Investors should be prepared to ride out the inevitable oil price hikes and market turbulence if US goes to war
Some 12 years ago this month, Iraq invaded Kuwait and within a year a significant chunk of the world was at war with President Saddam Hussein. Apart from driving Iraqi forces out of Kuwait, the whole exercise proved inconclusive and, for the US at least, has rankled ever since. President George Bush Snr, then in the White House, has passed on to his son the burden of unfinished business.
Fears about a possible US action against Iraq have been hanging over the markets for most of the year but last month President George Bush Jnr revived the idea of 'regime change'. He wants a new order in Baghdad. Leaving aside the question of whether toppling Saddam Hussein is moral, legal, right or just, and also why other nasty, dangerous, repressive regimes are allowed to continue, what will 'regime change' do for the citizens of the world?
The US administration argues that because Iraq is acquiring weapons of mass destruction, Saddam's removal is essential at some point, so it should be done sooner rather than later. However, given a weak global economic outlook, there is little appetite for conflict right now. In Europe, Russia, France, Germany, the UK population and key ally Turkey are all skeptical. Former Gulf War allies Saudi Arabia and Jordan have warned against US action. Even Israel would probably prefer fuller US support for its home battle than the prospect of a new front.
The armchair strategists say war is good for economies. In fact, it is the post-war reconstruction that often provides the spending base on which to rebuild growth. And there is very little information coming from Washington hawks about the 'post' scenario. If Saddam is ousted, who or what will take his place? What will be the interim maintenance arrangements and how, exactly, will reconstruction of a post-Saddam Iraq contribute to global peace and prosperity?
President Bush is obviously personally obsessed with Iraq, in the way some of his White House and Pentagon predecessors have been with other nations, like Cuba. He chose to announce his commitment to revisit the military option the day after data was released showing US GDP growth last year was lower by 25% than previously calculated and that economic growth in the first half of this year wasn't as robust as expected. His priorities are clear.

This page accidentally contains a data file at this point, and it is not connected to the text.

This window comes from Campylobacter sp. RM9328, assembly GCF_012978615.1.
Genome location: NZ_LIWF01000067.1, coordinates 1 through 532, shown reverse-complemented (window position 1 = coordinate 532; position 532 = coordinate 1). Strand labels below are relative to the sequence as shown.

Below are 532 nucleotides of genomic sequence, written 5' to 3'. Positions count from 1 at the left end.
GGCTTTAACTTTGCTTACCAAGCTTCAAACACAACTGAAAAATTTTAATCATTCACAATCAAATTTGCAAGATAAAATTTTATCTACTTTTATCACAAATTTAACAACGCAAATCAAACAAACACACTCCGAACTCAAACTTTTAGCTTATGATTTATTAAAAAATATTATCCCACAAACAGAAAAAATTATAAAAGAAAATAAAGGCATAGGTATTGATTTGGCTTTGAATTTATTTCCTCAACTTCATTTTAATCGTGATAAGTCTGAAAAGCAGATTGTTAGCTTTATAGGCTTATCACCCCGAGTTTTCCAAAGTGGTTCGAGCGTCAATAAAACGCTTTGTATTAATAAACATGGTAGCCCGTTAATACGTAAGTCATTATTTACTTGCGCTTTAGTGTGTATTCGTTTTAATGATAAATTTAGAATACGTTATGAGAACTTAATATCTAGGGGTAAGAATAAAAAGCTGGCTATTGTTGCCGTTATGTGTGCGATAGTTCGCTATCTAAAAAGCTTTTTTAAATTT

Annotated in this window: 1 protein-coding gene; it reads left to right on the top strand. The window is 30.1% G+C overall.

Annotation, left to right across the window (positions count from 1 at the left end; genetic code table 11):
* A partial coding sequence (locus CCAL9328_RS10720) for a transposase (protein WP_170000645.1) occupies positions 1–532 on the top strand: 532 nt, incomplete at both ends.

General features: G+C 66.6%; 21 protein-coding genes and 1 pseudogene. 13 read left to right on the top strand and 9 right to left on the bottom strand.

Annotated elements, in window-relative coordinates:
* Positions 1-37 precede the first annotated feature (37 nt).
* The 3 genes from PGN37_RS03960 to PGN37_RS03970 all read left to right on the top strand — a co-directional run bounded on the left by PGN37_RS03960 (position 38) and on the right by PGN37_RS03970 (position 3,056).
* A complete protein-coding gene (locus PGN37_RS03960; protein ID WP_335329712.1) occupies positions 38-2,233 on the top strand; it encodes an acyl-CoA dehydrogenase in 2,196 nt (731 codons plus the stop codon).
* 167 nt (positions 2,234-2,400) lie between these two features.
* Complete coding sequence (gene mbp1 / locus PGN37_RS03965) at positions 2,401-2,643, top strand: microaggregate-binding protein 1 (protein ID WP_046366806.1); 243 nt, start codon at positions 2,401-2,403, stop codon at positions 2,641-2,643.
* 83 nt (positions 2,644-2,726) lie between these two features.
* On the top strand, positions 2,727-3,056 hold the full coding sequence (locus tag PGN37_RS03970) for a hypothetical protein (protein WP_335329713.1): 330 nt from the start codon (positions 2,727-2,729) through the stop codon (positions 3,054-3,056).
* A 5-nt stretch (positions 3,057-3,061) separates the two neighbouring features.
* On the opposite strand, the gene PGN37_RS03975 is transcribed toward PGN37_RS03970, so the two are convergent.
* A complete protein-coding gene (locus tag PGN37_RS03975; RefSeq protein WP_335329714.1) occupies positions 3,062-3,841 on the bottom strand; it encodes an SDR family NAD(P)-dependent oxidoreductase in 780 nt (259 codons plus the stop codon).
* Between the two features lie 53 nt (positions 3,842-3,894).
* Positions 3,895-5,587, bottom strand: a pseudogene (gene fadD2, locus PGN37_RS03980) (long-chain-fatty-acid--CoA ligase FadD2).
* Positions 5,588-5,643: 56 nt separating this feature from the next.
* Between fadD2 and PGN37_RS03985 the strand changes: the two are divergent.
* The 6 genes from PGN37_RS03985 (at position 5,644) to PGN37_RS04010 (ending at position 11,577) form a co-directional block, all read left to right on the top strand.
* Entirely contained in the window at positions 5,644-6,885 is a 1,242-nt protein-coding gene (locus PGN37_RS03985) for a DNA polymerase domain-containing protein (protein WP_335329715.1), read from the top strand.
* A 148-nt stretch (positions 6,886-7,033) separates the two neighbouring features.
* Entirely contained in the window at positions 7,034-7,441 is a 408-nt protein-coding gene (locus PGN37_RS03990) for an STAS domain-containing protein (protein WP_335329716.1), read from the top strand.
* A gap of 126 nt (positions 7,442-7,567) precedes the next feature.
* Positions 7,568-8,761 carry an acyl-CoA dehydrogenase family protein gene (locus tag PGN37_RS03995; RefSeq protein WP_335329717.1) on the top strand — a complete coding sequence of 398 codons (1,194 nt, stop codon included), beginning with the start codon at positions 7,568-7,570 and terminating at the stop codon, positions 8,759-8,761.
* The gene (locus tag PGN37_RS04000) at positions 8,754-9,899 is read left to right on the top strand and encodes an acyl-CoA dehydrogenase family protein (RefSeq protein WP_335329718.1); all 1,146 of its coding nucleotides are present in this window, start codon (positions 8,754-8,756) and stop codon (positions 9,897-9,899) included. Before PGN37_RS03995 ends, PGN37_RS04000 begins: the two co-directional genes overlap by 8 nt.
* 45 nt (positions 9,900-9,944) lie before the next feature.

The 11 September attacks in New York have given anti-terrorist agendas everywhere a new validity and urgency. Arguably, they have given the US the right to be more vigorously pre-emptive than anyone else. But few believe the US, or any combination of it and various allies, can deliver the 'surgical strike' or 'silver bullet' that would achieve the diverse ideological, political and military goals identified. War is a hazardous, shambolic activity that leaves most of its participants feeling cheated and their environment scarred. The White House scenario of overwhelming force supported by 'tight lips, perfect timing and total unity' comes straight from Hollywood B movies.
Investors can only take cover while the dinosaurs thrash about above us. Expect another oil price hike, with all its ramifications. Investment, both domestic and foreign, is already drying up. Confidence is evaporating in the heat of ongoing corporate accounting scandals. Markets are expecting an interest rate cut from the US Federal Reserve this week but the cavalry is not yet saddled, let alone ready to ride. Hold onto your scalps, for the action may just be beginning.
Paul Bruns and Elaine Parkes
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